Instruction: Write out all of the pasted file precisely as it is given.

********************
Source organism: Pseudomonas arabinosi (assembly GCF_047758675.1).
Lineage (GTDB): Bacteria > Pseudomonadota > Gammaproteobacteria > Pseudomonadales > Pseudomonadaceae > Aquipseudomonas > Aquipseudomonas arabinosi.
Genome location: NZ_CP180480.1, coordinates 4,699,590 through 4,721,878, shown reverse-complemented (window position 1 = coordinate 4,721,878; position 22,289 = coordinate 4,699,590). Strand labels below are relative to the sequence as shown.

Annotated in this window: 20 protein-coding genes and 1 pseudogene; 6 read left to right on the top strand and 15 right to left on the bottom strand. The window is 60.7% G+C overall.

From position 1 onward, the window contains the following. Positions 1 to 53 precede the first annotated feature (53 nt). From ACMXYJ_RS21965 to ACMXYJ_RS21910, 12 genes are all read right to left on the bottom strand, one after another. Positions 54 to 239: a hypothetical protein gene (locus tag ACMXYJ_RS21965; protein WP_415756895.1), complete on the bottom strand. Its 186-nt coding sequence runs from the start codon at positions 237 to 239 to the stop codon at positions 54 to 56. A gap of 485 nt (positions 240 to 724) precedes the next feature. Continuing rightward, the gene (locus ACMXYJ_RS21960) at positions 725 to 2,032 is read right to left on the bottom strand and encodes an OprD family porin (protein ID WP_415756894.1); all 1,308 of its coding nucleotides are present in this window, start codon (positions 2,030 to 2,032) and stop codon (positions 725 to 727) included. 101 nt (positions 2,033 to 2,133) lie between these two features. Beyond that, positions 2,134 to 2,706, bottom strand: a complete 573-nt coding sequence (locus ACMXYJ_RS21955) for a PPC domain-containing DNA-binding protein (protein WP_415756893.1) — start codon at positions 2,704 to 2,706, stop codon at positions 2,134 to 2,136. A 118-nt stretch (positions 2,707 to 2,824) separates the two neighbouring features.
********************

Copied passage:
Source organism: Pseudomonas arabinosi (assembly GCF_047758675.1).
Lineage (GTDB): Bacteria > Pseudomonadota > Gammaproteobacteria > Pseudomonadales > Pseudomonadaceae > Aquipseudomonas > Aquipseudomonas arabinosi.
Genome location: NZ_CP180480.1, coordinates 4,699,590 through 4,721,878, shown reverse-complemented (window position 1 = coordinate 4,721,878; position 22,289 = coordinate 4,699,590). Strand labels below are relative to the sequence as shown.

Annotated in this window: 20 protein-coding genes and 1 pseudogene; 6 read left to right on the top strand and 15 right to left on the bottom strand. The window is 60.7% G+C overall.

From position 1 onward, the window contains the following. Positions 1 to 53 precede the first annotated feature (53 nt). From ACMXYJ_RS21965 to ACMXYJ_RS21910, 12 genes are all read right to left on the bottom strand, one after another. Positions 54 to 239: a hypothetical protein gene (locus tag ACMXYJ_RS21965; protein WP_415756895.1), complete on the bottom strand. Its 186-nt coding sequence runs from the start codon at positions 237 to 239 to the stop codon at positions 54 to 56. A gap of 485 nt (positions 240 to 724) precedes the next feature. Continuing rightward, the gene (locus ACMXYJ_RS21960) at positions 725 to 2,032 is read right to left on the bottom strand and encodes an OprD family porin (protein ID WP_415756894.1); all 1,308 of its coding nucleotides are present in this window, start codon (positions 2,030 to 2,032) and stop codon (positions 725 to 727) included. 101 nt (positions 2,033 to 2,133) lie between these two features. Beyond that, positions 2,134 to 2,706, bottom strand: a complete 573-nt coding sequence (locus ACMXYJ_RS21955) for a PPC domain-containing DNA-binding protein (protein WP_415756893.1) — start codon at positions 2,704 to 2,706, stop codon at positions 2,134 to 2,136. A 118-nt stretch (positions 2,707 to 2,824) separates the two neighbouring features.